question on bull spread strategy

I dont seem to understand the logic behind the bull spread strategy. What is the use of shorting a call option with a higher exercise price? When i’m long a call option and the stock price goes below the exercise price, the option expires out the money and i will not lose anything except the premium paid to buy the call. what is the need for me to short a call?

The only advantage i see is that the premium paid to buy a call is reduced by the premium i receive for shorting a call. is this the only use of bull spread strategy??


Risk management . Look at the payoff diagram for bull spread . It is capped at the downside and the upside. you have to payout less on premium initially , because it is capped on the upside. So net loss on the premium if the both options expire worthless is less than a naked call.

Any spread is generally cheaper than a flat trade , even for options

you are betting in a spread interval as you may enlarge or tighten the exercise prices of both options.

the advantage you mention, the one stressed in the curriculum can be a considerable one when we talk about big plays. a mere bunch of basis points can mean $$$$

in my opinion it is a “I am half-bullish on the underlying” strategy…so why not reduce the upfront investment with the short call?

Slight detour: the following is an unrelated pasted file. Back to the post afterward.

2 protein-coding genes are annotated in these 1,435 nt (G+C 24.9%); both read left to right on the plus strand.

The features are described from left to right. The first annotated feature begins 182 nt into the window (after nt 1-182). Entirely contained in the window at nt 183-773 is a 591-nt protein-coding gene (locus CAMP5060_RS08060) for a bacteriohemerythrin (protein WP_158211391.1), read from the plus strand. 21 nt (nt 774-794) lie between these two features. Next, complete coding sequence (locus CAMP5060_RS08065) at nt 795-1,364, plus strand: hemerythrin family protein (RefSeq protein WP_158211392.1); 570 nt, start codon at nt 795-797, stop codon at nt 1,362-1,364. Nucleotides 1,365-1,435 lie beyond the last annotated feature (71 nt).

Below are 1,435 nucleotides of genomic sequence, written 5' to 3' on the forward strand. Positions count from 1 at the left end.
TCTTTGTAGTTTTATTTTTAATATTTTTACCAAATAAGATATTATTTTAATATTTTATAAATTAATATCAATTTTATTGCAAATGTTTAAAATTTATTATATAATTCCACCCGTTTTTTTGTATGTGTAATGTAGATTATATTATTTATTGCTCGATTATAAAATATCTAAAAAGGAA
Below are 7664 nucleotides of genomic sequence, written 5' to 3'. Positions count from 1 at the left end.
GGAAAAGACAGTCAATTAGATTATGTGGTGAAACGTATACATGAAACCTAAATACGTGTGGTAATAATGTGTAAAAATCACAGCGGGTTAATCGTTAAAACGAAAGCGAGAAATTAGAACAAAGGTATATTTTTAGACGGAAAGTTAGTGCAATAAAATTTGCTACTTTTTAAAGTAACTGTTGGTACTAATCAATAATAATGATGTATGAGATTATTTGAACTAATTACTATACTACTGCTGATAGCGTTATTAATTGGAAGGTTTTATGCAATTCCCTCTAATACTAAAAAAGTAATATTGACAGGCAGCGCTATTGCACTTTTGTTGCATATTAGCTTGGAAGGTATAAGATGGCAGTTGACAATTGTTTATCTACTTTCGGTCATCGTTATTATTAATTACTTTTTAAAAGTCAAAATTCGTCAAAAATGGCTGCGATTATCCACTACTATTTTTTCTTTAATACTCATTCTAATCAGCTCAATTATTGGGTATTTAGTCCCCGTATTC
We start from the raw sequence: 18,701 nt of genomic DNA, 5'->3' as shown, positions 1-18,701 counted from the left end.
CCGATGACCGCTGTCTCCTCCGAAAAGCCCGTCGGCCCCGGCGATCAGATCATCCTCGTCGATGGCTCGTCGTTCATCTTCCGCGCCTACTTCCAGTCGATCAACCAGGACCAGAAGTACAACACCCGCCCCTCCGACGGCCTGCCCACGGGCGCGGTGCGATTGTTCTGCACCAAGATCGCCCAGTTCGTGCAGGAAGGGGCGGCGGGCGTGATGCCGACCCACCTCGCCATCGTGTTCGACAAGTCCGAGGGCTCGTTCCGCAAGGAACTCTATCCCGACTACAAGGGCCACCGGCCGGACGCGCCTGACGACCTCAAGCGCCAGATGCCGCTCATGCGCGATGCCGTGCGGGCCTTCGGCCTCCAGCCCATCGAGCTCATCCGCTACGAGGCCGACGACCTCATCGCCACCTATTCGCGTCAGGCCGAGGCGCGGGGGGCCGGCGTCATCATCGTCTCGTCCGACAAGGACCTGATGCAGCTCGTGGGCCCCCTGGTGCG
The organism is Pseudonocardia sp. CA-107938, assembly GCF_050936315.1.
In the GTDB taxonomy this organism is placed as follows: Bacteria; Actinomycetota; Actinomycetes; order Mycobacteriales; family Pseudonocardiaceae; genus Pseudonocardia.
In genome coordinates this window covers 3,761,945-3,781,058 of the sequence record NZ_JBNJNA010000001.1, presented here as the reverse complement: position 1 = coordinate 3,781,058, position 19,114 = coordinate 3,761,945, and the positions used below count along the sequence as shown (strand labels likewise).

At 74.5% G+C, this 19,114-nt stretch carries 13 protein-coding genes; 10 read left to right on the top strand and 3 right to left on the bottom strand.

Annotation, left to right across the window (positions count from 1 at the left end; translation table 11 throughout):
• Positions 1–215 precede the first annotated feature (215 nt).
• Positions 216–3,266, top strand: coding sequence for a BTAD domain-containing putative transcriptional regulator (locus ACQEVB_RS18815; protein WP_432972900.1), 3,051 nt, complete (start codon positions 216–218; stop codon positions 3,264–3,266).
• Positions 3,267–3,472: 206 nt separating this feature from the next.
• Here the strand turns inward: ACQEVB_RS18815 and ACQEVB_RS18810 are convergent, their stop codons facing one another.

Yes. You sell the second call to help pay for the first call.

Thank you all for your response

Those are all valid answers. I would rather sell call at higher strike price if the volatility causing the option prices artificially higher during earnings announcements. You are basically transferring volatility costs to some one else. In practice, if you are buying lower strike calls during obnormal times the option prices are very high only due to volatility.

Wow, that last comment made no sense… I can’t even figure out what you were trying to say…

I think he was saying that you should sell calls when vol is high (which can happen around earnings announcements), so you get more proceeds…more real world application than CFA application

But I’m just guessing.